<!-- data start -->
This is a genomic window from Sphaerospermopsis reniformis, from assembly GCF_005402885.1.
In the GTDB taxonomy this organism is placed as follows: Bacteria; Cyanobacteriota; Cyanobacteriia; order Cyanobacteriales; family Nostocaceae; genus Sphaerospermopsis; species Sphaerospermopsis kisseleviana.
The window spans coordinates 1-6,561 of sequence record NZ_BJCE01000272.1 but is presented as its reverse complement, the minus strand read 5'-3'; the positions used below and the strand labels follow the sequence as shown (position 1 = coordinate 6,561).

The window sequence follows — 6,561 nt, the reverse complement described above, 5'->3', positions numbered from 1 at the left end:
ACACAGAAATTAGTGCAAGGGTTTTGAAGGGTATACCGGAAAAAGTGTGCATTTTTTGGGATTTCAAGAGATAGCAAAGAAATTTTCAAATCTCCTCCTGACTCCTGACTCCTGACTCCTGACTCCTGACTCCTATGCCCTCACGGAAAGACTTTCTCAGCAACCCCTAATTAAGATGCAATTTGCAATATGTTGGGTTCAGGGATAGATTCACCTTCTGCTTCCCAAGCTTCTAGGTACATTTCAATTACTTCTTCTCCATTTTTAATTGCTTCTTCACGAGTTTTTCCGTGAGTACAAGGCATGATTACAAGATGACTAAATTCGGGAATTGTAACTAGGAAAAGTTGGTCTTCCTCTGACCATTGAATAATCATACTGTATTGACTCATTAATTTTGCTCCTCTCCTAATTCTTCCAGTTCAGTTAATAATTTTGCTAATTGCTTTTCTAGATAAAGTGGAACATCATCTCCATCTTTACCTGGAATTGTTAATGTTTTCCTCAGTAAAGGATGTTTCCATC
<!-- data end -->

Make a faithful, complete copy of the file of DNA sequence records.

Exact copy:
This is a genomic window from Sphaerospermopsis reniformis, from assembly GCF_005402885.1.
In the GTDB taxonomy this organism is placed as follows: Bacteria; Cyanobacteriota; Cyanobacteriia; order Cyanobacteriales; family Nostocaceae; genus Sphaerospermopsis; species Sphaerospermopsis kisseleviana.
The window spans coordinates 1-6,561 of sequence record NZ_BJCE01000272.1 but is presented as its reverse complement, the minus strand read 5'-3'; the positions used below and the strand labels follow the sequence as shown (position 1 = coordinate 6,561).

The window sequence follows — 6,561 nt, the reverse complement described above, 5'->3', positions numbered from 1 at the left end:
ACACAGAAATTAGTGCAAGGGTTTTGAAGGGTATACCGGAAAAAGTGTGCATTTTTTGGGATTTCAAGAGATAGCAAAGAAATTTTCAAATCTCCTCCTGACTCCTGACTCCTGACTCCTGACTCCTGACTCCTATGCCCTCACGGAAAGACTTTCTCAGCAACCCCTAATTAAGATGCAATTTGCAATATGTTGGGTTCAGGGATAGATTCACCTTCTGCTTCCCAAGCTTCTAGGTACATTTCAATTACTTCTTCTCCATTTTTAATTGCTTCTTCACGAGTTTTTCCGTGAGTACAAGGCATGATTACAAGATGACTAAATTCGGGAATTGTAACTAGGAAAAGTTGGTCTTCCTCTGACCATTGAATAATCATACTGTATTGACTCATTAATTTTGCTCCTCTCCTAATTCTTCCAGTTCAGTTAATAATTTTGCTAATTGCTTTTCTAGATAAAGTGGAACATCATCTCCATCTTTACCTGGAATTGTTAATGTTTTCCTCAGTAAAGGATGTTTCCATC